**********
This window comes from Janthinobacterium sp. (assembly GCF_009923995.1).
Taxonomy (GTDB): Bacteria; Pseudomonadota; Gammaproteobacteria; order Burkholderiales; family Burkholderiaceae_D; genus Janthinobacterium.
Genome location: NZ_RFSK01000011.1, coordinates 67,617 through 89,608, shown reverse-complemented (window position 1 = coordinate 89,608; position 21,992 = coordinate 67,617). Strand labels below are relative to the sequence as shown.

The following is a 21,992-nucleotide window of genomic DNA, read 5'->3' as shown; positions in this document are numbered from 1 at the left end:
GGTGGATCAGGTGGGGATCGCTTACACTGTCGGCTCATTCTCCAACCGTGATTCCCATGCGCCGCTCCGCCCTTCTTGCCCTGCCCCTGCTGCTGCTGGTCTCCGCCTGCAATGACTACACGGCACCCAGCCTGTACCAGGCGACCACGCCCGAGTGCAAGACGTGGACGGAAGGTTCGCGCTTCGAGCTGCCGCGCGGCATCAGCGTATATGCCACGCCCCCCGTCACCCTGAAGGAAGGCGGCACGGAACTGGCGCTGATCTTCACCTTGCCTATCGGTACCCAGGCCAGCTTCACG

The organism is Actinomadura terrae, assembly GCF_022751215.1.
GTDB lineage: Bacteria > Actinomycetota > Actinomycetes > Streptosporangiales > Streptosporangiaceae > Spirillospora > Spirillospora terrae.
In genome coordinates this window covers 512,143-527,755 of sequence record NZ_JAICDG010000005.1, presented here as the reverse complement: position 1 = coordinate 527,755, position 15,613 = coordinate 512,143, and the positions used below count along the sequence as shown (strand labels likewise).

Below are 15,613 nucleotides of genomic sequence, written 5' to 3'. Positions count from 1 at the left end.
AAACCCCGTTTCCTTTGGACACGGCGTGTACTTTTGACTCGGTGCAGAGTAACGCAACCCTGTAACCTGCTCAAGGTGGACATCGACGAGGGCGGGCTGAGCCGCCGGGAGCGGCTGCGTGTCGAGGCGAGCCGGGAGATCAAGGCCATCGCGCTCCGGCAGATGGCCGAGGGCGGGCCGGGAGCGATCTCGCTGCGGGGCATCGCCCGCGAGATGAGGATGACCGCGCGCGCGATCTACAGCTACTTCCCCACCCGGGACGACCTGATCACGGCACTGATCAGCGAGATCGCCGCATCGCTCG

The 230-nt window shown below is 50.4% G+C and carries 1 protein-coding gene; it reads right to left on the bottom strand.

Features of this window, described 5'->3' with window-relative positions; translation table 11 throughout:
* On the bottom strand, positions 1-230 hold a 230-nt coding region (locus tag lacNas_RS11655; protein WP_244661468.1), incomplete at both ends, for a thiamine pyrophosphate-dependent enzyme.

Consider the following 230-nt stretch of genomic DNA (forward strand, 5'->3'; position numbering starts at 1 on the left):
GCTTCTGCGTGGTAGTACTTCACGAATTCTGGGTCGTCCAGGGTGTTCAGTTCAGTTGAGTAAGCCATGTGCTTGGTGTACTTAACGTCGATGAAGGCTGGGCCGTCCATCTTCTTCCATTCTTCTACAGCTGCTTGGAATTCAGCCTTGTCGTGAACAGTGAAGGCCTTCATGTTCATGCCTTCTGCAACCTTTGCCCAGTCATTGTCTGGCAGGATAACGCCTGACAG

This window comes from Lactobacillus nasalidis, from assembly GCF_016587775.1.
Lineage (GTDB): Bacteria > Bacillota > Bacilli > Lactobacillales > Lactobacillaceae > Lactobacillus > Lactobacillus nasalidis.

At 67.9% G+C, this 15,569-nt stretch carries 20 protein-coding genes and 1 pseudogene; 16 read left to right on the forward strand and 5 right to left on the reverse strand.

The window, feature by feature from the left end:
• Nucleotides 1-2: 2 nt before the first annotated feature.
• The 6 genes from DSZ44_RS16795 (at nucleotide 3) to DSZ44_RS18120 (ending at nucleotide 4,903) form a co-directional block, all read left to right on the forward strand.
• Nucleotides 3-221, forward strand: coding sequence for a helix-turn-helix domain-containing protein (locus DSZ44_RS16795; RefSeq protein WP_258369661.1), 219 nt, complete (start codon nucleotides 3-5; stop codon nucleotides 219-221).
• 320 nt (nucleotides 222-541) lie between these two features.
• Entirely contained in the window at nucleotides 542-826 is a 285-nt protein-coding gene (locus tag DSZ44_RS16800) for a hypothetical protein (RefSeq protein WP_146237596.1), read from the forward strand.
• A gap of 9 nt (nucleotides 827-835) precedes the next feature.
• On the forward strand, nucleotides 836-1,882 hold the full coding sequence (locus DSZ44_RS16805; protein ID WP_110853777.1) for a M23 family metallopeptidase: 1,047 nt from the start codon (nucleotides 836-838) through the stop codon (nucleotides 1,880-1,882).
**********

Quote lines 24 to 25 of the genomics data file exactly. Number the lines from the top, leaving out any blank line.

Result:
• Entirely contained in the window at nucleotides 542-826 is a 285-nt protein-coding gene (locus tag DSZ44_RS16800) for a hypothetical protein (RefSeq protein WP_146237596.1), read from the forward strand.
• A gap of 9 nt (nucleotides 827-835) precedes the next feature.